Teenage girls and the future workforce



Another day, another survey about girls’ mental health. The latest one from Girlguiding UK shows a sharp fall in happiness over the last 10 years with social media and exam pressure most to blame. It’s certainly something that chimes with my experience of three teenage daughters. They put more pressure on themselves to succeed at school for a variety of reasons – key among them is the female push for perfectionism, the underlying impetus of which is that women are never good enough. The fear of failure is all-pervading coupled with a huge lack of confidence, which is fuelled by the feeling that, as daughter three put it, every single part of them is being judged and found wanting. The survey also shows a rise in feminist action and interest in STEM subjects, which is great, but behind that activism is an awareness that the playing field is not level and that women are likely to face not just inequality, but harassment and worse. Daughter one told me the other day that she was lucky she had not yet been assaulted. The general gist of what she was saying was that it was only a matter of time.

There are reports of friends self-harming and anxiety levels are very high. Daughter three had panic attacks due to a mixture of bullying, friendship issues [of which the “popularity” contest that is social media was a part] and loneliness earlier this year. A Facebook forum I am on for parents of school refusers shows very high levels of school anxiety problems for teenage girls in particular. Daughter three is at a new school now, but the effects linger.

Daughter one is regretting her gap year decision as she is worried she is falling behind her peers who are all supposedly having a great time at university, although she feels that university is just one step nearer to a life in debt. The general atmosphere in which they are growing up doesn’t help. Anxiety and uncertainty are everywhere – parents feel it acutely too. Fear of the future has been behind many of the political backlash movements. Older people seem to feel it is better to launch ourselves into some sort of 1950s fantasy than face up to the future and try and shape it in a positive way. Their children and grandchildren will be hit by the reality and many of those children and grandchildren are acutely aware of this.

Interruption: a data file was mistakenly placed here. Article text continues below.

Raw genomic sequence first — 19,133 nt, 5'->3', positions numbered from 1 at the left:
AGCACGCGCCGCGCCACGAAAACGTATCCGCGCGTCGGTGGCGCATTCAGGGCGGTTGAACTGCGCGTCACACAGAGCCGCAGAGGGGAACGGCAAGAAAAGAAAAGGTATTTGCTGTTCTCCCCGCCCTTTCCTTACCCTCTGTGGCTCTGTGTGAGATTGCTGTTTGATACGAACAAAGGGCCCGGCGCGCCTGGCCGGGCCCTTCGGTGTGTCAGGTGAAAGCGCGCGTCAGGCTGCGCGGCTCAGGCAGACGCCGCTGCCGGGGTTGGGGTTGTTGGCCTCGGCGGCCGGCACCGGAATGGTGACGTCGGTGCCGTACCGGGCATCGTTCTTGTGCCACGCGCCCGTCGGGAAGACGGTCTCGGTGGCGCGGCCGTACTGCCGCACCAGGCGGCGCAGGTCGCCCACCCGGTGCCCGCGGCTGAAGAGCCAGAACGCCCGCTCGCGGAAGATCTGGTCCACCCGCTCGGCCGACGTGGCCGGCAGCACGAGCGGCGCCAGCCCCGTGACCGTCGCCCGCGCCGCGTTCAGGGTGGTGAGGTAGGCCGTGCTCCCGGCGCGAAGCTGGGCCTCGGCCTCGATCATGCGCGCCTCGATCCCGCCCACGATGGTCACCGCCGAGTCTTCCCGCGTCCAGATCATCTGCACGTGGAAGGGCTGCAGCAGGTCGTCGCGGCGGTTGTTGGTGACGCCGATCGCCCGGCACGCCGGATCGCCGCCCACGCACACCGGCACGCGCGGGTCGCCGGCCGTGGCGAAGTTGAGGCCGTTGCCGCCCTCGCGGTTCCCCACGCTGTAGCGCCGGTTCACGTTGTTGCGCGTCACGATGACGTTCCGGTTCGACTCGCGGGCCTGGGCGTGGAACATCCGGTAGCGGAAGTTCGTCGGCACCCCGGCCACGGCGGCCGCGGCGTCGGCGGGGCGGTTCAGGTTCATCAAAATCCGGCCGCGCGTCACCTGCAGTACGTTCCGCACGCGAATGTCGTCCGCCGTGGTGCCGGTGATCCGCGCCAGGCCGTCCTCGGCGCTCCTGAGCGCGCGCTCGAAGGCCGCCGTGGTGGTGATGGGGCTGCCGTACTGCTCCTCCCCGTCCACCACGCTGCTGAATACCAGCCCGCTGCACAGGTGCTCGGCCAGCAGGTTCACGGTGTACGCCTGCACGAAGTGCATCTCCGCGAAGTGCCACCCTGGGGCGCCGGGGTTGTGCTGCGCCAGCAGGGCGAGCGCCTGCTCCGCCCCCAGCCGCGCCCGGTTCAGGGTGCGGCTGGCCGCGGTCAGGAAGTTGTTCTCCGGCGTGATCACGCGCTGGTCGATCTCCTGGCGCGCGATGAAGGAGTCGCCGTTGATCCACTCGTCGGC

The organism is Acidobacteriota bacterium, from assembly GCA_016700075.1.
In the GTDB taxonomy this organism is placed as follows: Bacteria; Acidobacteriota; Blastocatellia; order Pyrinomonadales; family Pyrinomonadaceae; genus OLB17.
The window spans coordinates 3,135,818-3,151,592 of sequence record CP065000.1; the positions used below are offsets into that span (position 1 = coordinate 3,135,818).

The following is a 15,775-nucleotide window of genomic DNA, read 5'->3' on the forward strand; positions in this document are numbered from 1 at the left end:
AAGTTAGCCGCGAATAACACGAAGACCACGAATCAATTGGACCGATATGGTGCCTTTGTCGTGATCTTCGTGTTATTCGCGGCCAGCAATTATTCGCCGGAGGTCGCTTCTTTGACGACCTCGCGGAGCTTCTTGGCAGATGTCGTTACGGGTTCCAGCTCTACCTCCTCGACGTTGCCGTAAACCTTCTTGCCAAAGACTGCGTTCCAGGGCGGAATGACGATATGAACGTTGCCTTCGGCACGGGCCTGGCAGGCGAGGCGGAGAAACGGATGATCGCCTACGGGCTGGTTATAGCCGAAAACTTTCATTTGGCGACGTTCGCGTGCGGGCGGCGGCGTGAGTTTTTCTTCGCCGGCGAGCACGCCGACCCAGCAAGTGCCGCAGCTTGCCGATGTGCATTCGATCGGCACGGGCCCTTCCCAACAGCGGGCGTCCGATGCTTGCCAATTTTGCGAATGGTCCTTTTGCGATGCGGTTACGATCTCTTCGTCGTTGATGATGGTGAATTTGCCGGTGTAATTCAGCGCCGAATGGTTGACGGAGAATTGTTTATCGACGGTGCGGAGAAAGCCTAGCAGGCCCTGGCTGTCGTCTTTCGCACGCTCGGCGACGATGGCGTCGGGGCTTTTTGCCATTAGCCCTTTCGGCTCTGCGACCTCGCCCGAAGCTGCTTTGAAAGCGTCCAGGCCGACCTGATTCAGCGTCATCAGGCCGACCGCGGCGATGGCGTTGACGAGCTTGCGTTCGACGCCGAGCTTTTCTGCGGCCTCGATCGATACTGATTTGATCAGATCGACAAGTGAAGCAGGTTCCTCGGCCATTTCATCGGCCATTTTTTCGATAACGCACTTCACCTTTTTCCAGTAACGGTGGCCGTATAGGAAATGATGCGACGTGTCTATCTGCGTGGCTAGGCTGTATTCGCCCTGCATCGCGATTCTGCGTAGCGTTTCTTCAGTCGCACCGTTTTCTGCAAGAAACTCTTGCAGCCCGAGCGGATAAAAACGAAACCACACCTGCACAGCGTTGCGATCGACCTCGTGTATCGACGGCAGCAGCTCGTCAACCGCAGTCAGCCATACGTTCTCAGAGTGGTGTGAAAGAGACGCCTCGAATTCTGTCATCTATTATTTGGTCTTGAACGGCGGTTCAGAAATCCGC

There are a lot of old people’s homes near where we live. I suggested daughter one volunteer. She replied why would she want to help old racist people who have torched her future. She’s done some voluntary work in an old people’s home before. She knows the views that are prevalent. Don’t underestimate young people’s anger.

This is the workforce of the future. This is the workforce that has to deal with uncertainty and change as part of their everyday experience. Are we preparing them for that? Schools don’t have the resources to cope even with the panic attacks and self-harm that are going on as a matter of course.

As parents we are exhausted just getting through the week. It is absolutely draining trying to bolster people’s confidence on a daily basis, particularly if you don’t have much confidence yourself. This is a huge societal issue and parents need support. Flexible working is something, but flexing around too many jobs and too much work just leads to exhaustion. Something has to give. Let’s just hope it isn’t the future.

*Mum on the run is Mandy Garner, editor of Workingmums.co.uk.

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